“What do I do?” asked a furrowed-browed Wylie Dufresne as the hotplate started beeping at him. “Put in a quarter?”
The crowd at the Saturday afternoon Melbourne Food and Wine Festival masterclass chuckled – half at the influential American chef’s well-timed one-liner, half at relief that yes, even the world’s greatest cooks have off days in the kitchen.
While there was no shortage of ambitious cooking on display yesterday at Deakin Edge, it wasn’t all foie gras twisted into double knots. Here are five kitchen hacks to add your cooking repertoire, as used in some of the world’s best-known restaurants.
Wylie’s winning pickling formula
Three parts water, two parts vinegar and one part sugar: follow this winning formula from Wylie Dufresne and pickling success is yours. Once you’ve got the basics down pat (for the pickled jalapeno component of his shrimp grits dish, the former WD-50 chef boils 150 grams of water, 100 grams of vinegar, 50 grams of sugar and 5 grams of salt, lets it cool and then adds a thinly sliced jalapeno before leaving to pickle overnight) experiment with using different liquids.
Fight fire with water
While stir-frying mince for his salad of spicy pork, mint and crunchy rice, Thai food authority David Thompson (Longchim) uses water rather than oil to season the pan. Why? Water prevents the pork from both scorching and clumping together during the cooking.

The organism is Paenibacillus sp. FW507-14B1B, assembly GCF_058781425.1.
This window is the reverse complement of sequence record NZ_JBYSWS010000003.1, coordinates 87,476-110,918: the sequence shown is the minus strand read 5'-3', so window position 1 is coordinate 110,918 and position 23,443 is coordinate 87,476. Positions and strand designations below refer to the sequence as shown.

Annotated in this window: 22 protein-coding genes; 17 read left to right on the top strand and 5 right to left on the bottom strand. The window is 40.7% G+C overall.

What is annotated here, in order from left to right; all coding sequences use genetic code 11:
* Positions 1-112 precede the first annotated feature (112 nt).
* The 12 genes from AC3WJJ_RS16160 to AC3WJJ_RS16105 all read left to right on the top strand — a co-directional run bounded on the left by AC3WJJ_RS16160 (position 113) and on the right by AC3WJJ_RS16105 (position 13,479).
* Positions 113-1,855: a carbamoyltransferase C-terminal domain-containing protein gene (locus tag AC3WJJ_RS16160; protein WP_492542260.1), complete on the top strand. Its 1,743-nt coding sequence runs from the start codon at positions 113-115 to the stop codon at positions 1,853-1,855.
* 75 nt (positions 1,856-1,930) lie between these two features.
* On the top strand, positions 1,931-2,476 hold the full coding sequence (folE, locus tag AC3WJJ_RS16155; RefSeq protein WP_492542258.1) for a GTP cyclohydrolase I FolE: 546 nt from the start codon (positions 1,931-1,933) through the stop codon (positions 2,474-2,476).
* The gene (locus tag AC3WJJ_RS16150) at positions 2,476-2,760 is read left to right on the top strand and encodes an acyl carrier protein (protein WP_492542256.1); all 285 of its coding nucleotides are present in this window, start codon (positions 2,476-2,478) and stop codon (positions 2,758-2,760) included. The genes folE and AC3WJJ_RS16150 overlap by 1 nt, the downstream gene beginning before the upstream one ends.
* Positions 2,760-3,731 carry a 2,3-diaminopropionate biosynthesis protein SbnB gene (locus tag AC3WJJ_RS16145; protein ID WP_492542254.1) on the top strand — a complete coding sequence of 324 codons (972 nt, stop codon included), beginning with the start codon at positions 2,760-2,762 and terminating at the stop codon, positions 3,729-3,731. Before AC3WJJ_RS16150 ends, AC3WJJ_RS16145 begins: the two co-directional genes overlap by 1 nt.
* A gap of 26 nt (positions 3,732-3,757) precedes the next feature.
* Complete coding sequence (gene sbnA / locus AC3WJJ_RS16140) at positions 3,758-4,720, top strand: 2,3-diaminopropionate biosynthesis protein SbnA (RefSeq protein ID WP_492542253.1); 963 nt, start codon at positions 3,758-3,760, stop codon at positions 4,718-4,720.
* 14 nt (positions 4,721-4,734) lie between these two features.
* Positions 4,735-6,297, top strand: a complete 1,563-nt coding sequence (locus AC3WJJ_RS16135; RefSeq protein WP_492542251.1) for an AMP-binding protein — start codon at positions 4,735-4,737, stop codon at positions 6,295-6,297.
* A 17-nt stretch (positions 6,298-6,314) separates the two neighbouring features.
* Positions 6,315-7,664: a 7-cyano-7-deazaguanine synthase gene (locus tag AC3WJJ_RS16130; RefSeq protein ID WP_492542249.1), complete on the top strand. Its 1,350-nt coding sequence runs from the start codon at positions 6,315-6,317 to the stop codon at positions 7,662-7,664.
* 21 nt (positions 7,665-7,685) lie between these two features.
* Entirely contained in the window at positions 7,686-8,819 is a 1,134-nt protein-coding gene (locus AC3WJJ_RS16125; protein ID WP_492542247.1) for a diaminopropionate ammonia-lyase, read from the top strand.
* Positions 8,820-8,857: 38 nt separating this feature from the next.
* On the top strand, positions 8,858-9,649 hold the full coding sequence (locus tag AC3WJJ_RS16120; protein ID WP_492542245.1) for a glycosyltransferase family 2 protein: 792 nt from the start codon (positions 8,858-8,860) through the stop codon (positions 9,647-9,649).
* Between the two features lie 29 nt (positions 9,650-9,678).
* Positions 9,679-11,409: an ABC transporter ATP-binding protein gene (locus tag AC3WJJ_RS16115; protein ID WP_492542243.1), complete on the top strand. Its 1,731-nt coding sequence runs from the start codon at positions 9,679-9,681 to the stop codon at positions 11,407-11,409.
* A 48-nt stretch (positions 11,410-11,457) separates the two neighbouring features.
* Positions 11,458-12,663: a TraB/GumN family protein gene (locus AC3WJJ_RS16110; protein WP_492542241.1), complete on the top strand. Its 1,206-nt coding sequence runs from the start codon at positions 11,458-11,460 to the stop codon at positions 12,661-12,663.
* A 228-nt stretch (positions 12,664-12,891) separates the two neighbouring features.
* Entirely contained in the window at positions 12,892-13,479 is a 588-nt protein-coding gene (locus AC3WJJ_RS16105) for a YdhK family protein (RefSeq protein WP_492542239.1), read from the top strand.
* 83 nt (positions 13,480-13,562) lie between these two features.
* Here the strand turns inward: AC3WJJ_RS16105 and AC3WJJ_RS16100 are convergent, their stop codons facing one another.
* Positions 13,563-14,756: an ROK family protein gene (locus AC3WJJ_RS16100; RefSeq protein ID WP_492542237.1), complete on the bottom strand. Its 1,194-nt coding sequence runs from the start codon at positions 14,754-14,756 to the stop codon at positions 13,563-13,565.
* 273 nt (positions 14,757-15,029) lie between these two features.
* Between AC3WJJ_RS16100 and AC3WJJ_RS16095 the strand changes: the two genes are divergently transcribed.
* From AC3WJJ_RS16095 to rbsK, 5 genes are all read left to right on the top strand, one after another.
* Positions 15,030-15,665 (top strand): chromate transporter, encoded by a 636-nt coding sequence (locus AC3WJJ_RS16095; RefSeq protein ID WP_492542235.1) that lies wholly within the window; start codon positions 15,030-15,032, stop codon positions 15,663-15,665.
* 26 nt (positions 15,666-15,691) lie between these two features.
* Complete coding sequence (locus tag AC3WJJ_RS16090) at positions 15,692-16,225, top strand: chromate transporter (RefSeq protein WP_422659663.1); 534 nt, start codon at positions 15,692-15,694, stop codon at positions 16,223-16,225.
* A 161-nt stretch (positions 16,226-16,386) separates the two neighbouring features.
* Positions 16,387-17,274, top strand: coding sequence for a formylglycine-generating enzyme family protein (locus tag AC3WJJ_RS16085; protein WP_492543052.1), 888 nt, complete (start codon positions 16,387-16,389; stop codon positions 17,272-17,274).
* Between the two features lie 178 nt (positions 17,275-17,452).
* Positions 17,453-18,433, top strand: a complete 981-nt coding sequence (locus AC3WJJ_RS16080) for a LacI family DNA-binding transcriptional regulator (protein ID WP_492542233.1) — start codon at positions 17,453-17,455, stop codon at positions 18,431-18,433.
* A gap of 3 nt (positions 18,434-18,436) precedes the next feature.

Sake: more than a drink
In Nashville, fried chicken is flavoured using cayenne pepper. In Tokyo, it’s all about the sake. As part of making Den’s famous Dentucky Fried Chicken, Zaiyu Hasegawa washes chicken wings in sake to build flavour. Even if you’re not tackling Hasegawa-san’s much-Instgrammed dish, marinating chicken in a mix of sake, ginger, soy sauce and garlic is a simple way to steer dinner in a Japanese, kaarage-esque direction.
Taking stock of the situation
Water isn’t the only liquid pasta can be cooked in. In the kitchen of Carlo Cracco’s Milanese restaurant Ristorante Cracco, fusilloni (a larger version of spiral-shaped fusilli) gets cooked in hazelnut consommé. Next time you’re throwing together a weekday spag bol, try adding some chicken stock to the pot when boiling the spaghetti.
Speaking of stocks, when making your own stock, always fill your pot to just under the level of the ingredients. It’ll help boost the flavour levels of the finished stock. (Thank you, Mr Dufresne.)